OSU football: Cowboy super fan Olivia Hamilton is grown up, cancer free and still a big fan
Ask Olivia Hamilton about her memories of Oklahoma State's magical football season in 2011, and she goes silent.
Where to start?
What to say?
"It was amazing," she finally musters.
It certainly was for the Cowboys, who won the Big 12 title, nearly played for the national title but instead beat Stanford and Andrew Luck in an instant classic in the Fiesta Bowl. The special season was kickstarted by a huge come-from-behind road win at Texas A&M, the former conference foe OSU will play for the first time since in the Texas Bowl.
But for Hamilton, that season's splendor was about so much more than what happened on the field. She had cancer in those days. Acute lymphoblastic leukemia. It caused a tumor the size of an orange near her heart and led to more than two years of radiation and chemo.
During her treatments, she met Cowboy receiver Justin Blackmon and started a friendship that expanded to darn near the entire team.
Olivia was a fourth grader then.
Now, she's a high school senior.
Yes, the little girl with the big smile who became an OSU super fan and had her story told far and wide is all grown up. The smile remains. So does the adorable giggle. But her perspective on that special season has matured.
"It was just really awesome to get away from everything I was going through," she said. "Just time away from being in the hospital or getting treatment."
Her Cowboy connection began the winter before. She was invited to a men's basketball game as a guest of OSU Coaches vs. Cancer, and she was randomly paired with Blackmon. They bonded and vowed to stay in touch.
That summer, Blackmon visited her in the hospital a couple of times, and when Olivia was invited to OSU's football game against Tulsa, she made sure to leave one of her pink silicone bracelets in his locker before the game.
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When she saw him after the game, he was wearing the bracelet.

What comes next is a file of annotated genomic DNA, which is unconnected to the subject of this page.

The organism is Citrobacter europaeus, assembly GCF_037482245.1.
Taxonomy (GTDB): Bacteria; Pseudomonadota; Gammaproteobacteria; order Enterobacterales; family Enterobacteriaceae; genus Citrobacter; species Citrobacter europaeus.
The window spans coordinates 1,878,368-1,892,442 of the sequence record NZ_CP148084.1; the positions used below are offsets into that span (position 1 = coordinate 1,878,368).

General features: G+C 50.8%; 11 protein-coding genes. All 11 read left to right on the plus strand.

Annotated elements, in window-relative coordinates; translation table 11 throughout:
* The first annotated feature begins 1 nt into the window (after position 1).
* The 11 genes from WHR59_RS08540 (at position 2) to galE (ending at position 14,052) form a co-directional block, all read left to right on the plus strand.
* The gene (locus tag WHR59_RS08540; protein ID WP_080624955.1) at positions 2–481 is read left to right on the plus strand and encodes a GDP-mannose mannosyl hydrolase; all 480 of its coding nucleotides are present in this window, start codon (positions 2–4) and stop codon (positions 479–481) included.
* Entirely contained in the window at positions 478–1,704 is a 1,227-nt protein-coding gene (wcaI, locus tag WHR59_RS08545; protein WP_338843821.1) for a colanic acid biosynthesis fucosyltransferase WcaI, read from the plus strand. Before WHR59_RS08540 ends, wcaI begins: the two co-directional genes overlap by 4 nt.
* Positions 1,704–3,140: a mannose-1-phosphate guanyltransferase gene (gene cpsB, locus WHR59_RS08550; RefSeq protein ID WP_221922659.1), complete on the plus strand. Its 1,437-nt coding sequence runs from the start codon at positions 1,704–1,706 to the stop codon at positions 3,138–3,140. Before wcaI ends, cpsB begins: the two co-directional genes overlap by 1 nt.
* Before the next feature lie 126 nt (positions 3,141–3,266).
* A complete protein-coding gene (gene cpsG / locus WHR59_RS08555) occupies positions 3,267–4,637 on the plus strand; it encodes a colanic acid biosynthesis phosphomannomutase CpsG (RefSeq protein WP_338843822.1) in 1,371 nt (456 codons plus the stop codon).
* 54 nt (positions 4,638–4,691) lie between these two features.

Olivia got to go to several other games that season, but Bedlam stands out.
"We kicked OU's butt," she said, then giggled.
She was watching that night from one of the women's basketball offices in Gallagher-Iba Arena, and when Cowboy fans started rushing the field, Olivia begged her dad to take her down to the field. Finally, he relented.
Then while the Hamiltons were waiting later outside the stadium for the players to come out, a man approached Olivia.
"Are you Olivia Hamilton?" he asked.
"Yeah," she said.
"Can I have your autograph?"
He told the Hamiltons he had heard Olivia's story and had become a fan of hers.
Was her first autograph a good one?
"Probably not," she said, laughing. "It wasn't in cursive."
She never thought of herself as a celebrity. Never thought of that season as something temporary or fleeting either. Even after Blackmon and other players who became friends left Stillwater, they remained important to her.
Does she still keep in touch?
The question prompts halting emotions. Words stop as tears fall.
She still talks on social media with Orie Lemon and Andrew McGee, Cowboy defenders both. Cowboy receiver Tracy Moore is another regular in her life; because she lives in Sperry and he lives in Tulsa, they've been able to see each other a couple of times in the past few years.
But her relationship with Blackmon is more complicated.
"I still talk to Justin every now and then," she said, her voice wavering. "It's kind of ... "
"I try not to bug him a lot. But sometimes it'll just be one day, and he'll just randomly text me."
Blackmon's struggles since his OSU days have been well-documented. Arrests. Suspensions. A promising football career has been completely derailed as he made more appearances in court than he ever did on an NFL sideline.
Blackmon has largely disappeared from public view, but on occasion, he reaches out to Olivia.
"It feels good to know ... ," she said, but then the tears came back.
Blackmon was there for her when life was rough, and now, she tries to be there for him in his ups and downs. But she admits it's hard, not just because of Blackmon's life but because of hers.
She is a busy high school student. She has played volleyball, and now, she is a manager for the girls basketball team at Sperry, a tiny town only 20 minutes north of downtown Tulsa. She has worked hard to keep a grade point average above 3.0.
Even though it's been nearly eight years since she's had any treatment for cancer — last January, she officially became cancer free — she still deals with residual effects of all that radiation and chemo. There are issues with her bones. She gets tired easily.
But nothing is overly concerning to her doctors.
"Just trying to live a normal teenage life," she said.
These days, that includes all the stuff that comes with being in your last year of high school. Senior pictures. Prom plans. And of course, college.
Olivia doesn't yet know what she wants to major in, so she's thinking about going to Tulsa Community College for a couple of years to get her basics. By then, she figures she'll have decided on a career path.
But regardless of what she decides, she already has a dream school.
One day, Olivia Hamilton wants to go to Oklahoma State.
Jenni Carlson: Jenni can be reached at 405-475-4125 or email@example.com. Like her at facebook.com/JenniCarlsonOK or follow her at twitter.com/jennicarlson_ok.